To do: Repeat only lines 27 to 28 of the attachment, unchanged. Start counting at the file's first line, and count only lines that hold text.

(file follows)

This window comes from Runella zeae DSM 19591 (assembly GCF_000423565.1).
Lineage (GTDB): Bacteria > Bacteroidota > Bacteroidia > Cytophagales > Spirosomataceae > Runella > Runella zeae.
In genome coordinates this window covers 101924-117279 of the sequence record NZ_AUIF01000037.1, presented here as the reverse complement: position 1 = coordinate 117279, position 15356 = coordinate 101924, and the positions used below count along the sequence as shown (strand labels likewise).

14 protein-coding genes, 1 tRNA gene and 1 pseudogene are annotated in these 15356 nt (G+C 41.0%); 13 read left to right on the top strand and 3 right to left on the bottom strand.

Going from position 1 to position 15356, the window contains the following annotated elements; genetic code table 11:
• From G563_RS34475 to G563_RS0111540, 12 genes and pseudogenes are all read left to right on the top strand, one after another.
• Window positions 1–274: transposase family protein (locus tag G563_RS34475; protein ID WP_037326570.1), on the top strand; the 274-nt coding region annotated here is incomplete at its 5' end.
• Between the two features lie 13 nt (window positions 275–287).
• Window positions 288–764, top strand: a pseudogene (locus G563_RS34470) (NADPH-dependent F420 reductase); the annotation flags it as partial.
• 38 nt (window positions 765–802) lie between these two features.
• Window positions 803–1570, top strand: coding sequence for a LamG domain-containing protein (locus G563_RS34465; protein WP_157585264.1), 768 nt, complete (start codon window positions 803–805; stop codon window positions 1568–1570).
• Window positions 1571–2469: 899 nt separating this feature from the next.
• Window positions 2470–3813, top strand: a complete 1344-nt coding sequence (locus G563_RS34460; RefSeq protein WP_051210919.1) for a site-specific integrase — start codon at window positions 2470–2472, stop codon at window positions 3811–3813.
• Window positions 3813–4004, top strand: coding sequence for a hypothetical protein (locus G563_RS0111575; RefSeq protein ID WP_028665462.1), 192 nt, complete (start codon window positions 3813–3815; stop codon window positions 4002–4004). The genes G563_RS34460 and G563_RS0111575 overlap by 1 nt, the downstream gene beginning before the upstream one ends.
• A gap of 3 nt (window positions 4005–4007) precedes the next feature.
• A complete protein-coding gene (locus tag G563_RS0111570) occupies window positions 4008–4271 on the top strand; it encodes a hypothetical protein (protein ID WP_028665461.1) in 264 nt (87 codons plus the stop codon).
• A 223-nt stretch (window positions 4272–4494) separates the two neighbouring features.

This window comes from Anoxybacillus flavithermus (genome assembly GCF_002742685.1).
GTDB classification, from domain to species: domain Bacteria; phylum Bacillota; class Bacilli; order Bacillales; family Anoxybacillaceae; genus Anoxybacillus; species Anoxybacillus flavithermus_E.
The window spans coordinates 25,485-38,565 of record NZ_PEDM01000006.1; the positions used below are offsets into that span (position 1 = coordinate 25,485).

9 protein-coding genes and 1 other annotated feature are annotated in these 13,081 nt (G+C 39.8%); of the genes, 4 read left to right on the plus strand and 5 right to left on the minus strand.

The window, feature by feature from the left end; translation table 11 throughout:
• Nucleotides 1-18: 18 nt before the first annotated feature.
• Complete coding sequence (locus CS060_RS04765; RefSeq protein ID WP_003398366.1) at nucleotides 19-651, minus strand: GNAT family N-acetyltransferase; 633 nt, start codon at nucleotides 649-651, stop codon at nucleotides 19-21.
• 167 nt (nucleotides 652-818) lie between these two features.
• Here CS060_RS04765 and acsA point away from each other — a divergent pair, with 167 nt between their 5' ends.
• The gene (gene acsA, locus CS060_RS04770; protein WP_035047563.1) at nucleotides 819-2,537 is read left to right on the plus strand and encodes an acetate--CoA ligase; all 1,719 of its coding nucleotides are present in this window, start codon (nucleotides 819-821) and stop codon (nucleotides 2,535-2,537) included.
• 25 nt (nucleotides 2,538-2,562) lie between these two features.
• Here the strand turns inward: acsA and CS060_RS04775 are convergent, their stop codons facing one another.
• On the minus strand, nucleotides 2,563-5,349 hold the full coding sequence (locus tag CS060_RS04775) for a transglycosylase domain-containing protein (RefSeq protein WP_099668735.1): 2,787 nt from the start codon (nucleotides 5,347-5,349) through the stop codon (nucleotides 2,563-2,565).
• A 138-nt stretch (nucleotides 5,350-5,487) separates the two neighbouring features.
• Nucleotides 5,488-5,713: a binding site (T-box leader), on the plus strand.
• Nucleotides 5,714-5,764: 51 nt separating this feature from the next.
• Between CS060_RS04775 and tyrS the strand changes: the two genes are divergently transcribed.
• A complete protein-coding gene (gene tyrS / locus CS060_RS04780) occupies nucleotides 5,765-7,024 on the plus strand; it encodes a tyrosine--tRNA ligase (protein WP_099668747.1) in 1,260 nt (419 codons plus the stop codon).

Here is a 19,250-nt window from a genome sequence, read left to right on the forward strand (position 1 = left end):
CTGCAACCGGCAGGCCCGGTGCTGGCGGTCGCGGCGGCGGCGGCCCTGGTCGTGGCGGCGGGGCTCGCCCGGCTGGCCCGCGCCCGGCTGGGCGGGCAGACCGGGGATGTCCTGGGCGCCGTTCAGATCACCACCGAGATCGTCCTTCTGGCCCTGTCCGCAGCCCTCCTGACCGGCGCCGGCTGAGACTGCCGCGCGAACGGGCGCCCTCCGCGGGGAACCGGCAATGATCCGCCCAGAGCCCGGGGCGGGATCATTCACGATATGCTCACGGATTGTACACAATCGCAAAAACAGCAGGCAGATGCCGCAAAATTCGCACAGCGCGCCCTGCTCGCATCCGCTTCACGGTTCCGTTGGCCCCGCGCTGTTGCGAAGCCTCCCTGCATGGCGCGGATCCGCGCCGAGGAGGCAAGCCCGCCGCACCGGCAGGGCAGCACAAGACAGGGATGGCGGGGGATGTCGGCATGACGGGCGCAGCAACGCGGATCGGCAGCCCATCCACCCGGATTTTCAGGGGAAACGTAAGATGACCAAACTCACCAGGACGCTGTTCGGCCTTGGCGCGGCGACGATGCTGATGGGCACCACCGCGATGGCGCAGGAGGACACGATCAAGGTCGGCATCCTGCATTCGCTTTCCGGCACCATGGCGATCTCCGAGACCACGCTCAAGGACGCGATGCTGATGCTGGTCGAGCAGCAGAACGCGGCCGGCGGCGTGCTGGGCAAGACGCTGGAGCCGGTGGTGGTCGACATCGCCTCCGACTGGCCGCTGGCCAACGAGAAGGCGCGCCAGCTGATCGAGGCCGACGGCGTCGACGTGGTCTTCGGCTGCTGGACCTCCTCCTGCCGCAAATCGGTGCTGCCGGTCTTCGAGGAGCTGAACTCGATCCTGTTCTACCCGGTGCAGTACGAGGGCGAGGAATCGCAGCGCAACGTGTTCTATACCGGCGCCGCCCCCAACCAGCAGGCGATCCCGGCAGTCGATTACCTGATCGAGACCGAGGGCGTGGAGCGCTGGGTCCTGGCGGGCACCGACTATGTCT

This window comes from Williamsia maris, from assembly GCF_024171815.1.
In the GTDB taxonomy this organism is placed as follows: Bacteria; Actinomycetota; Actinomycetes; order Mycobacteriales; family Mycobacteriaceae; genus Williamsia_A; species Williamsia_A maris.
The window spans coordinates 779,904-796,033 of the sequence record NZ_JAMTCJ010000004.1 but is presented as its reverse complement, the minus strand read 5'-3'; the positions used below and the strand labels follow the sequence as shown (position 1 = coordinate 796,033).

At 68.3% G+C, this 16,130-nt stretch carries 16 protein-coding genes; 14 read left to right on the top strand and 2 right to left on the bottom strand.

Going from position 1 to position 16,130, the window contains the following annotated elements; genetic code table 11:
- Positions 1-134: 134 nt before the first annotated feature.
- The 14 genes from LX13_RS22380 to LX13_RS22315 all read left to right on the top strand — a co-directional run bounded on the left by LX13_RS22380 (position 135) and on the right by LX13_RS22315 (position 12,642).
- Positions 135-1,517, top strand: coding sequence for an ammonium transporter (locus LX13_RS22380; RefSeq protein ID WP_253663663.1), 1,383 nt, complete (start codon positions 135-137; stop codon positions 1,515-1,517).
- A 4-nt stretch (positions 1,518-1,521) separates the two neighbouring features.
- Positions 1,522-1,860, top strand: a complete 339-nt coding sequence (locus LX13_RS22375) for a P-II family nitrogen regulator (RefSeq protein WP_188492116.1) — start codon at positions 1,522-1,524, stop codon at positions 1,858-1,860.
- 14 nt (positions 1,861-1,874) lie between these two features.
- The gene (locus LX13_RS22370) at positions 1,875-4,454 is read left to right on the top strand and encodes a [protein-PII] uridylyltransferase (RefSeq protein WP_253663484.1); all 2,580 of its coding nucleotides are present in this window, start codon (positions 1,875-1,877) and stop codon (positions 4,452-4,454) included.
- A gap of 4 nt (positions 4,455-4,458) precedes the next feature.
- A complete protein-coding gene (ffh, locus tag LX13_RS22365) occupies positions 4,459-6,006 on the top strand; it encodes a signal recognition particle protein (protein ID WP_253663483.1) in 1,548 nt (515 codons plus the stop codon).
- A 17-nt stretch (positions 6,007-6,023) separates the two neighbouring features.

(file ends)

• The gene (gene acsA, locus CS060_RS04770; protein WP_035047563.1) at nucleotides 819-2,537 is read left to right on the plus strand and encodes an acetate--CoA ligase; all 1,719 of its coding nucleotides are present in this window, start codon (nucleotides 819-821) and stop codon (nucleotides 2,535-2,537) included.
• 25 nt (nucleotides 2,538-2,562) lie between these two features.